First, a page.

Hunting Point residents seek a fair and equitable solution

Hunting Point residents seek a fair and equitable solution

To the editor:

As a founding member of the Hunting Point Community Association, I wish to thank Vice Mayor Allison Silberberg for taking a strong interest in the plight of residents at Hunting Point on the Potomac and for facilitating a meeting to allow tenants to share their stories about living conditions and lease contract provisions. Residents told stories of floors too hot to walk on; walking up and down eight flights of stairs because — for the 400th-plus time since 2003 — at least one elevator was inoperable; countless days without hot or cold water; malfunctioning air conditioners; cracking walls; and peeling lead paint in the bathrooms, kitchens and other rooms.

These were but a few stories shared by Hunting Point residents.

I wish to thank Mayor Bill Euille for contacting the president of Laramar to request that lease renewals be placed on hold until such time that company officials can meet with residents, city officials and city councilors to discuss Hunting Point and other concerns. I also would like to thank the Alexandria Times for its articles highlighting the plight of Hunting Point residents.

I would like to thank as well Harry Kelly, a partner with Nixon Peabody, for providing Hunting Point residents with pro bono legal assistance and Hunting Point resident Maurice Barboza for his leadership and longtime advocacy on behalf of tower tenants, especially those with limited resources and knowledge to navigate the system.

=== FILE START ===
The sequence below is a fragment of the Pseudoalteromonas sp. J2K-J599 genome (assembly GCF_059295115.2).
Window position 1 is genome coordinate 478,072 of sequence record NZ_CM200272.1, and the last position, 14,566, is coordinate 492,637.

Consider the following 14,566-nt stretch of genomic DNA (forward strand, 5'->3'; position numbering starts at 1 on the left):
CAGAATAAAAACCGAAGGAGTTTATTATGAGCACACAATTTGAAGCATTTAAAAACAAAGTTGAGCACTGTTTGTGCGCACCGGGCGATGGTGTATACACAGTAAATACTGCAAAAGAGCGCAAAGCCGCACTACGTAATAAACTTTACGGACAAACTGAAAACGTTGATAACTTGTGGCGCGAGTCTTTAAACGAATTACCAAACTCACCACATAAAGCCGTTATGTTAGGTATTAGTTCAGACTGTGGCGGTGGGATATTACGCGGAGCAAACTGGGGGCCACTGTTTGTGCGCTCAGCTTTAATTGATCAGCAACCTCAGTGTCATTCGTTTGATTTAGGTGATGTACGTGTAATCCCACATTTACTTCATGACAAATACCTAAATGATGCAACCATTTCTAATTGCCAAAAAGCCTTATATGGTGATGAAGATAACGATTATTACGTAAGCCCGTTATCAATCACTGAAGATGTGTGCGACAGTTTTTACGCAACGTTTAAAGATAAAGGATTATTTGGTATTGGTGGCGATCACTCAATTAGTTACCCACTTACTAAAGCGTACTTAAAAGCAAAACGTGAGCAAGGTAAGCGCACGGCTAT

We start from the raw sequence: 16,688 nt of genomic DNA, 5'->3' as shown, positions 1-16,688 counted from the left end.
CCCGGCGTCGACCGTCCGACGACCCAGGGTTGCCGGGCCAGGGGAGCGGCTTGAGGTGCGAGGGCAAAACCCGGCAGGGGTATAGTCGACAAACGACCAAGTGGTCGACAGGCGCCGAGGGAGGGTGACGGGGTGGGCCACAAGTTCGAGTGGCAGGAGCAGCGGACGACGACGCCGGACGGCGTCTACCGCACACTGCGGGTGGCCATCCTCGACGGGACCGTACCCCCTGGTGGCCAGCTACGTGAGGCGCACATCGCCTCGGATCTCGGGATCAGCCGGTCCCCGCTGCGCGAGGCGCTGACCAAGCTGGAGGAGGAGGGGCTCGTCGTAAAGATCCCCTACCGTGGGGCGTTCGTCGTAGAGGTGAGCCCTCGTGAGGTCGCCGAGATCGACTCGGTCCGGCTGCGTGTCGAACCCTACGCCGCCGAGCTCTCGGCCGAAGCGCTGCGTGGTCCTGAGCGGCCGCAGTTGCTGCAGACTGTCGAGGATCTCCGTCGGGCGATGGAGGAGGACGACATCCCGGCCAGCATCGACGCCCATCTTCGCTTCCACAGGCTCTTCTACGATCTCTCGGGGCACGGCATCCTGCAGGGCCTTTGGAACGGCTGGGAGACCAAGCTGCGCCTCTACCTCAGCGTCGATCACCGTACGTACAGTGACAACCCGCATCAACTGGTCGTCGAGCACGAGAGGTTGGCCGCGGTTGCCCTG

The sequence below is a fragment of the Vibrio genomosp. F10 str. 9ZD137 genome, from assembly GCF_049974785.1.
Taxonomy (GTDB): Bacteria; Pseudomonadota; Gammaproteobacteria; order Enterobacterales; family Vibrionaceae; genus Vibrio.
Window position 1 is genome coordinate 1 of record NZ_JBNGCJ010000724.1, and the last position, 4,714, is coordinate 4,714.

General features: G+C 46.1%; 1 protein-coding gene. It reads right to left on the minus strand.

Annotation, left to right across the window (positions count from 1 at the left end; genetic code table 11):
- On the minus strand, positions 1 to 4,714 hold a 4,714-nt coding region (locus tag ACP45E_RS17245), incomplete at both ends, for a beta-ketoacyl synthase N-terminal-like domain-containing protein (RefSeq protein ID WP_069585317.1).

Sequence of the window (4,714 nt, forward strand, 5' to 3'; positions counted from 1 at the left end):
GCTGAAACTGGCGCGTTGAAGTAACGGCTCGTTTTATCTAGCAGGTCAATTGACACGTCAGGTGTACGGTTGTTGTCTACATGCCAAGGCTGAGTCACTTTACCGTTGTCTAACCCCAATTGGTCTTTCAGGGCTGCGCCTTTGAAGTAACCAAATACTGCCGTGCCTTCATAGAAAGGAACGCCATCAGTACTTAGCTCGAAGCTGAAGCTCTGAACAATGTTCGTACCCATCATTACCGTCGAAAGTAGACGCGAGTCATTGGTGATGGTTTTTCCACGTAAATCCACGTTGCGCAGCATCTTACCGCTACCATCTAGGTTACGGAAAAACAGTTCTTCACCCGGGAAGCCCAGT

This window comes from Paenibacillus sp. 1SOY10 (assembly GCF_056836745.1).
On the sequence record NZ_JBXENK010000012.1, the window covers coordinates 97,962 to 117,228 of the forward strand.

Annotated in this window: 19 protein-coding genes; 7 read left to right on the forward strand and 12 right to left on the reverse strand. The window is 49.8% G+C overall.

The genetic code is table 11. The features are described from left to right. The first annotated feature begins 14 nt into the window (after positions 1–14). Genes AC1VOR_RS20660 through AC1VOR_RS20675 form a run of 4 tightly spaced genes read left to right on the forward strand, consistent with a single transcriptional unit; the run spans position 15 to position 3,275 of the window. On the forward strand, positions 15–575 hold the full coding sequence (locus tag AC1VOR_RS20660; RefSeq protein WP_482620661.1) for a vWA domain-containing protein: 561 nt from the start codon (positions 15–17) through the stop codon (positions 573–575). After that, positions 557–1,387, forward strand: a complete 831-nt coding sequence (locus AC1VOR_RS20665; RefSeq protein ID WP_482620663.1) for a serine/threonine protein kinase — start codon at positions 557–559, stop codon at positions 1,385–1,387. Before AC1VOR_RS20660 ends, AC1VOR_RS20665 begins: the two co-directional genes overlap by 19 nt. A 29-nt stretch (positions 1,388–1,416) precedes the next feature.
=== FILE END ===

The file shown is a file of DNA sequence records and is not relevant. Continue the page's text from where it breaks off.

Our association looks forward to working with the mayor, vice mayor, city councilors, city officials, Laramar, the Virginia Department of Transportation and other stakeholders to resolve — with a fair solution — the issues raised by Hunting Point residents.

To quote the Times’ June 27 editorial (“A right and wrong way to do business”), “… by choosing to do business in Alexandria, we consider Laramar under a moral obligation to do right by the city’s residents. And residents, whether they live at Hunting Point or not, value affordable housing. They would like to see their diverse mix of neighbors stay in this vibrant city.”
– Dave Chun